No harvested grain fields, no crummy weather, and even worse, no ducks. Yeh, I know, we should have called first.
Understand, however, that we had made this trip twice before and had great mid-October shooting. But that was then, and this was now, another win for global warming.
It’s enough to make a person cry uncle without hearing the hard truth spoken by every landowner we encountered.
They, to a man, agreed that the wettest year on record, the lack of crops and a harvest that wasn’t, the infestation of duckling eating coyotes, and every other demon imaginable, had left the cereal belt practically duckless, a real oddity for this historic migration stopover.
And as bad as we felt for them, we felt even worse for us, after all, chasing a great hunt for well over 1,000 miles isn’t much fun when the expected hunt just isn’t there.
One landowner even contacted a local friend who was “up north” just to find out that, indeed, the ducks were still in caribou country, hundreds of miles north and worse yet, the birds seemed to be in no hurry to leave their summer home.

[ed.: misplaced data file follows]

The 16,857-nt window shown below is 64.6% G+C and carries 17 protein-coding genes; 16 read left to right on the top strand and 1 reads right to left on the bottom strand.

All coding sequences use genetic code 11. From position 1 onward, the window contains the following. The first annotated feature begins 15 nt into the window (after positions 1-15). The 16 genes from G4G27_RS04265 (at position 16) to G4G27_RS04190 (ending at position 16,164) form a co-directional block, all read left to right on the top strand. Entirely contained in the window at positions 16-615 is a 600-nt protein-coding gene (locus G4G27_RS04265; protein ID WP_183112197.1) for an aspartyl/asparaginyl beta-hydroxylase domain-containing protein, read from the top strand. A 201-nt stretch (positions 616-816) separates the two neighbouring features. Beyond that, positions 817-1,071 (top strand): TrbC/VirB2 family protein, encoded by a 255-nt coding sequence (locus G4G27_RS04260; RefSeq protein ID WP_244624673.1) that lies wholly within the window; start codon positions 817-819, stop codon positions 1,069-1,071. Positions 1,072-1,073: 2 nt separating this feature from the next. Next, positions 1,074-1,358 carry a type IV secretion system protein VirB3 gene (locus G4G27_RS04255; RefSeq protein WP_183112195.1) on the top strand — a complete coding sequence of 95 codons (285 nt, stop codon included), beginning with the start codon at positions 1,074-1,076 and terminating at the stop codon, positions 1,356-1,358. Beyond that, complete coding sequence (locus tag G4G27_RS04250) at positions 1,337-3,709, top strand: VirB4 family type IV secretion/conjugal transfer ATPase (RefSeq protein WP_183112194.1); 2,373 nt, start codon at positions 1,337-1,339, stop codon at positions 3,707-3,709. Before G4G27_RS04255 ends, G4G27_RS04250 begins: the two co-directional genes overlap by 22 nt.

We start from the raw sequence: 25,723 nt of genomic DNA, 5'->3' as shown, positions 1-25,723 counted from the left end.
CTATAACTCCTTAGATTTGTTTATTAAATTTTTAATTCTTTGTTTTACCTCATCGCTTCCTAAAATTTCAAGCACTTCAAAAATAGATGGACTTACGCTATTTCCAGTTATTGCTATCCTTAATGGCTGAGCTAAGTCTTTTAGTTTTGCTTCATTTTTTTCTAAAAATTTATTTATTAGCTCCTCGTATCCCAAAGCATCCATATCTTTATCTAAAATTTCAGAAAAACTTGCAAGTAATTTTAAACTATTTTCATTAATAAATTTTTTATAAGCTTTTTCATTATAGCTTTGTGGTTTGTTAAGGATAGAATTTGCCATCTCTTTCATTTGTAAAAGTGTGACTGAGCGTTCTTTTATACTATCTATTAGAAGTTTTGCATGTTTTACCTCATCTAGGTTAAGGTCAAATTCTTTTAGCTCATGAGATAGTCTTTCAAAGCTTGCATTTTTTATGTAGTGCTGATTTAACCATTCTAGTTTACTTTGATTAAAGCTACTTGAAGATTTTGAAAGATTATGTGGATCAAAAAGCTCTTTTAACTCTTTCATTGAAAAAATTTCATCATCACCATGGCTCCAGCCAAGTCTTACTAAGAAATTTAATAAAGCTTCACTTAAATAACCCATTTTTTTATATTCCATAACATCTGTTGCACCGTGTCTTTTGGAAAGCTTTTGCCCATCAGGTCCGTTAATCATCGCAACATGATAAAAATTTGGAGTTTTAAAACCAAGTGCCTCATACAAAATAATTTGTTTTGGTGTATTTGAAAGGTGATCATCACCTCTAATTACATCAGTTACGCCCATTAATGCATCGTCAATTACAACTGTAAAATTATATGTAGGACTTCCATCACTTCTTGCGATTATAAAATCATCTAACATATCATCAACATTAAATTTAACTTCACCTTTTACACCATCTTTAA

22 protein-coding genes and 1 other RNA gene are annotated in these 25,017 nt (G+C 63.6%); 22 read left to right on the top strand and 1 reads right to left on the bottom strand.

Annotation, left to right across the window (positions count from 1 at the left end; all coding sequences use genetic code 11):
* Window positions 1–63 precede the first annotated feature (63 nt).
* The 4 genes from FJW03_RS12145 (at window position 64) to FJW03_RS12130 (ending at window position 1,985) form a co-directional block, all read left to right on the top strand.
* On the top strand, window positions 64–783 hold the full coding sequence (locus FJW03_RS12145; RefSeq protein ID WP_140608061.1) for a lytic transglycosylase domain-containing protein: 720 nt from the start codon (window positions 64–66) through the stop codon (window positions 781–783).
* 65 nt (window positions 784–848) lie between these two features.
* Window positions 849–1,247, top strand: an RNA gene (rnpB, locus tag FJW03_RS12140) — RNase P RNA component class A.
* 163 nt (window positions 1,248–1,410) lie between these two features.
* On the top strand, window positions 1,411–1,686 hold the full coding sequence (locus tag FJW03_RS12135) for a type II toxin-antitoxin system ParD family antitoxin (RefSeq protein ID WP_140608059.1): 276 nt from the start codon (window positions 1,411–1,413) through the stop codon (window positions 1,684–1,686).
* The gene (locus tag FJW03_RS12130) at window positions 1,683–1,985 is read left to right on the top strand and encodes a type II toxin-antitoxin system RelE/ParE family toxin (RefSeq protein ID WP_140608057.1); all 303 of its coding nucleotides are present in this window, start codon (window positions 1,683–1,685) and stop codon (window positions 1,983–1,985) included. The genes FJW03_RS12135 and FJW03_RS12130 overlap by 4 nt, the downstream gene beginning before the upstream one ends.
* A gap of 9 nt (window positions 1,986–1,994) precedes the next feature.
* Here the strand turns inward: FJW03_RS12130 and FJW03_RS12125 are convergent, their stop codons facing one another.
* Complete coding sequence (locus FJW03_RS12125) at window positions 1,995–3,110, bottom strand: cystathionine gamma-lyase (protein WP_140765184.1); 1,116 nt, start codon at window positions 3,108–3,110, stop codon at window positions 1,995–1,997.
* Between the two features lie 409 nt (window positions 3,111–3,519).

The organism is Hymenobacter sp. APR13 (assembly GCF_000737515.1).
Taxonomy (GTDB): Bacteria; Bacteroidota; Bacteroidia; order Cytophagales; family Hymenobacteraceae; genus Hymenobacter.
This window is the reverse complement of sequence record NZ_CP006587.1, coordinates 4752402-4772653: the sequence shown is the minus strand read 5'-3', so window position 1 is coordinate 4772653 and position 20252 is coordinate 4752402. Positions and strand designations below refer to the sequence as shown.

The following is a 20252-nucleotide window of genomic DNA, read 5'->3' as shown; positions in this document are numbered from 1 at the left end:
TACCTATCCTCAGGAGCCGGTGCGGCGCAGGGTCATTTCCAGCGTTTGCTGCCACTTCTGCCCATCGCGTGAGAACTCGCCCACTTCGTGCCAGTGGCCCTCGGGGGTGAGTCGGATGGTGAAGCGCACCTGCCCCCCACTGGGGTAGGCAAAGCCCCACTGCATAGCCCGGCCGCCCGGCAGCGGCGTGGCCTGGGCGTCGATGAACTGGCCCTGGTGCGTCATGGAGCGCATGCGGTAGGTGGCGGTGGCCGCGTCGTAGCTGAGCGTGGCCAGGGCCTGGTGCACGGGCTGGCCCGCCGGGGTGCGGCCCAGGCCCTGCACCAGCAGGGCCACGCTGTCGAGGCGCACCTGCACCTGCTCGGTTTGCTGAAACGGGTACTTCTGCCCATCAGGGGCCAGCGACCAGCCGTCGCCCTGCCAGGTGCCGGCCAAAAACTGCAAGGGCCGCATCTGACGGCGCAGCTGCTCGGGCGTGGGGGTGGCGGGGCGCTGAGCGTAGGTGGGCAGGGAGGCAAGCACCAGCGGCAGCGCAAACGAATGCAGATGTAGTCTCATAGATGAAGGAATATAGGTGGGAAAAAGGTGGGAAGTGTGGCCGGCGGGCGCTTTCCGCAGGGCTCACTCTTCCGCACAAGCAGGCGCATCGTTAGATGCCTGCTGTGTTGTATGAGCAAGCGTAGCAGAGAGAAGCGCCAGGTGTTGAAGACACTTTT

It’s all about weather, and the freeze up that would send the ducks south wasn’t there yet.
Plan B was our only alternative. Three quarters of our load was field hunting equipment ranging from lay out blinds to huge bags of field decoys, full body ducks and geese that look so much like the real McCoys. All of which made quite a pile near the tent.
Our attention now was to scout out local ducks and target their favorite sloughs. A slough in most of the world is a slew in the north, a depression scoured out by long ago glacial movement.
These small ponds hold water year around and they are present by the hundreds. Mostly lined by heavy reads, these tiny pockets of water attract migrators as they move through and summer homes and nesting areas for local waterfowl.
We dug out waders and the few floating decoys that we had fortunately packed, then headed for the first of many dirt road scouting missions.
Time spent on the road and few knocks on doors led to a couple promising slews and a ray of hope that we would salvage at least some small part of what we had come to Manitoba for.
What we found were mostly mallards with a spattering of divers in the mix. Our daily ritual became a near-shore set up before daylight, a duck or two before noon followed by one more scouting trip to find a spot for the next morning.
Finally, a gracious landowner told us about a piece of property he pastured that held a huge slew, one that held hundreds of ducks and geese each day, an attractive wetlands that we frequented from then on.